Daniel Larison is still bearish on the odds that Republicans will win a majority in November:
At this point, it appears that Republicans will gain 35 seats. If all of the toss-ups broke for the Republicans, they could realistically gain 41, which would be just enough, but all of them are not going to break their way. [...] The least certain pick-ups are AR-01, ND-AL, OH-18, MI-07, NH-02, NV-03, and SC-05, but I am still assuming Republicans win these. Democratic pick-ups will include the three everyone expects in LA-02, DE-AL and IL-10, and will most likely include Hawaii’s First District and Florida’s 25th.
Republicans should heed David Frum's point about generalizing from November's elections:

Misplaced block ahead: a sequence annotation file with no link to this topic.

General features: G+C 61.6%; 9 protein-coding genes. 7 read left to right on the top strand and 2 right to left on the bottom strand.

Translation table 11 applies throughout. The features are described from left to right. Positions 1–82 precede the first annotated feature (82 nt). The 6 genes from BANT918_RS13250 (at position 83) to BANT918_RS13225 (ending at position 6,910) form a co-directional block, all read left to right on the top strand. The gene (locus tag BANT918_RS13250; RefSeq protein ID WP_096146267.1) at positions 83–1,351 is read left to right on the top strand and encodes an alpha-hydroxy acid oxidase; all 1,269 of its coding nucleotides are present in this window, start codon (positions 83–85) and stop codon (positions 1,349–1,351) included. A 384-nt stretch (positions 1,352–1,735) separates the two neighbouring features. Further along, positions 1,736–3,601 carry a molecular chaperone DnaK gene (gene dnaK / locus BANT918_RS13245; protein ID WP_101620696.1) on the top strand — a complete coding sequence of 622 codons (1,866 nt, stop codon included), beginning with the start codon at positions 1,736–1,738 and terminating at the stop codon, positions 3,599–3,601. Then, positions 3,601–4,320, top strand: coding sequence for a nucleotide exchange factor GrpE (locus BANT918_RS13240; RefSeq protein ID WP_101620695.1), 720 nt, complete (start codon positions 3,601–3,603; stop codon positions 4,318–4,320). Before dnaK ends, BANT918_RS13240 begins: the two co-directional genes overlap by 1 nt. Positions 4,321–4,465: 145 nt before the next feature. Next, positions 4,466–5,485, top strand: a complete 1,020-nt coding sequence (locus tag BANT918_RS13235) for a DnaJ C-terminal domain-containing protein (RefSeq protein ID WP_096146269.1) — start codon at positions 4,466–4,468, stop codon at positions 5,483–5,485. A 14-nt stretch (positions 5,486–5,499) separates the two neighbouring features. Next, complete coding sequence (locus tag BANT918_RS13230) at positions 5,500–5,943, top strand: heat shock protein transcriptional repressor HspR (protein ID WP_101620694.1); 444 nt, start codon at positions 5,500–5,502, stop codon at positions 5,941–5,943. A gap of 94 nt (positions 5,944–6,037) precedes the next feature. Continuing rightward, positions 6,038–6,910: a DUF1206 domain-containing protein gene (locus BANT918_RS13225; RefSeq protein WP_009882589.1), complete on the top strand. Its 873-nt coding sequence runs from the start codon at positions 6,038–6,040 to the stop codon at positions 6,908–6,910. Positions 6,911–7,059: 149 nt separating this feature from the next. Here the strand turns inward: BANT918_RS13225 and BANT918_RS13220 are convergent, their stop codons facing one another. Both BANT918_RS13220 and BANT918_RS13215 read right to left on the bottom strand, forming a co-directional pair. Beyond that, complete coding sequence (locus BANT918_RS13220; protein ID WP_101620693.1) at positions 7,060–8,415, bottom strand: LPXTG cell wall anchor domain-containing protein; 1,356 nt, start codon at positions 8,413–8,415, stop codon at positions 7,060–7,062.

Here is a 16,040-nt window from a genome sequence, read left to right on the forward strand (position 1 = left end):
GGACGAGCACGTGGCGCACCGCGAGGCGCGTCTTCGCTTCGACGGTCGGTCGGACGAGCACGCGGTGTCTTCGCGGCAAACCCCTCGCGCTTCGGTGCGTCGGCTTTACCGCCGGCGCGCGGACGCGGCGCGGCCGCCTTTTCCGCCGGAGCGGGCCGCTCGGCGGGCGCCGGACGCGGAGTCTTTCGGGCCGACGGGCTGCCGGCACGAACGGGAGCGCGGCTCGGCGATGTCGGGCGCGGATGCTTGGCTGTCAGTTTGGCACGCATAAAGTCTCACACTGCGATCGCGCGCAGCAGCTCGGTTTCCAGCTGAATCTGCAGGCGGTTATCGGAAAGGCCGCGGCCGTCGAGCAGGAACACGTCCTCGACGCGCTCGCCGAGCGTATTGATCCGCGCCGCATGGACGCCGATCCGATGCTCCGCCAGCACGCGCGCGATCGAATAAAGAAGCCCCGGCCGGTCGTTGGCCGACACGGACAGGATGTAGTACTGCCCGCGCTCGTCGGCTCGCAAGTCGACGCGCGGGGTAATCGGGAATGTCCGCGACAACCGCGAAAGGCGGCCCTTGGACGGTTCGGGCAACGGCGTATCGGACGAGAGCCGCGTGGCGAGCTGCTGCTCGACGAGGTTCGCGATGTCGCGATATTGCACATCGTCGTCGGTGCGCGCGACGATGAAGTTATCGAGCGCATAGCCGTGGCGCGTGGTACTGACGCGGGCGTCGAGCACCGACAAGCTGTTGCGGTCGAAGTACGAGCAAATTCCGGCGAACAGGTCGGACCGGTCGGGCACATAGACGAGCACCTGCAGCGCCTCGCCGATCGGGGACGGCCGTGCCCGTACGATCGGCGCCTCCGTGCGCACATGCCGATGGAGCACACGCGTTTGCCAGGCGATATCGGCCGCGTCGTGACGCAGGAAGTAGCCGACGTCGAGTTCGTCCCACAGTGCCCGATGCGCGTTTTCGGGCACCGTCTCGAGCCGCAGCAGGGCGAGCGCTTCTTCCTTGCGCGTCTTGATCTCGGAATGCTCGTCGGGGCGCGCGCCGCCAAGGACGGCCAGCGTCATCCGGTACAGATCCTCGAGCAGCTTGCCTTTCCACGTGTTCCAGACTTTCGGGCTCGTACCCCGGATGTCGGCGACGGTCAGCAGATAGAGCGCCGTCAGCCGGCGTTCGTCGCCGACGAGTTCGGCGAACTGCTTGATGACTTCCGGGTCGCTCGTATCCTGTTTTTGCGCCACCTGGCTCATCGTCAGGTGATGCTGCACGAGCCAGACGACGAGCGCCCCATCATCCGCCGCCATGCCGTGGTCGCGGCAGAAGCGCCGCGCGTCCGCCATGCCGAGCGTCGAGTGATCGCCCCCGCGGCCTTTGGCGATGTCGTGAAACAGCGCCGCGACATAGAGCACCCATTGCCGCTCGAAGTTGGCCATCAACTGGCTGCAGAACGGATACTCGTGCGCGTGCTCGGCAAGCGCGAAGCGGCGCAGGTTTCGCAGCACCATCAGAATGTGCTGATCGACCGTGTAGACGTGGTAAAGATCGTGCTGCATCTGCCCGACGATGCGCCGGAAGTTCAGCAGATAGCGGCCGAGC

Be very careful about projecting forward from the 2010 congressional results to the 2012 presidential vote. These elections almost occur in two different countries.
Be very careful about assuming that Republican success in 2010 signifies that Republicans have overcome the longer-term problems that I’ve been writing about these past five years. If Republicans cannot connect better to the huge new Millennial generation, next month’s success will only be a happy interval before 2012’s grim challenges.
African Americans are overrepresented in the nation's prisons and jails, and it's common to attribute some of this to systemic forces; poverty, poor schools, inadequate legal representation, drug-enforcement policies, and sentencing laws. It's not that black people are more prone to criminality; it's that they are more likely to find themselves affected by the things that guarantee high rates of incarceration. Of course, some people disagree. Like, for instance, two justices on the Washington state Supreme Court: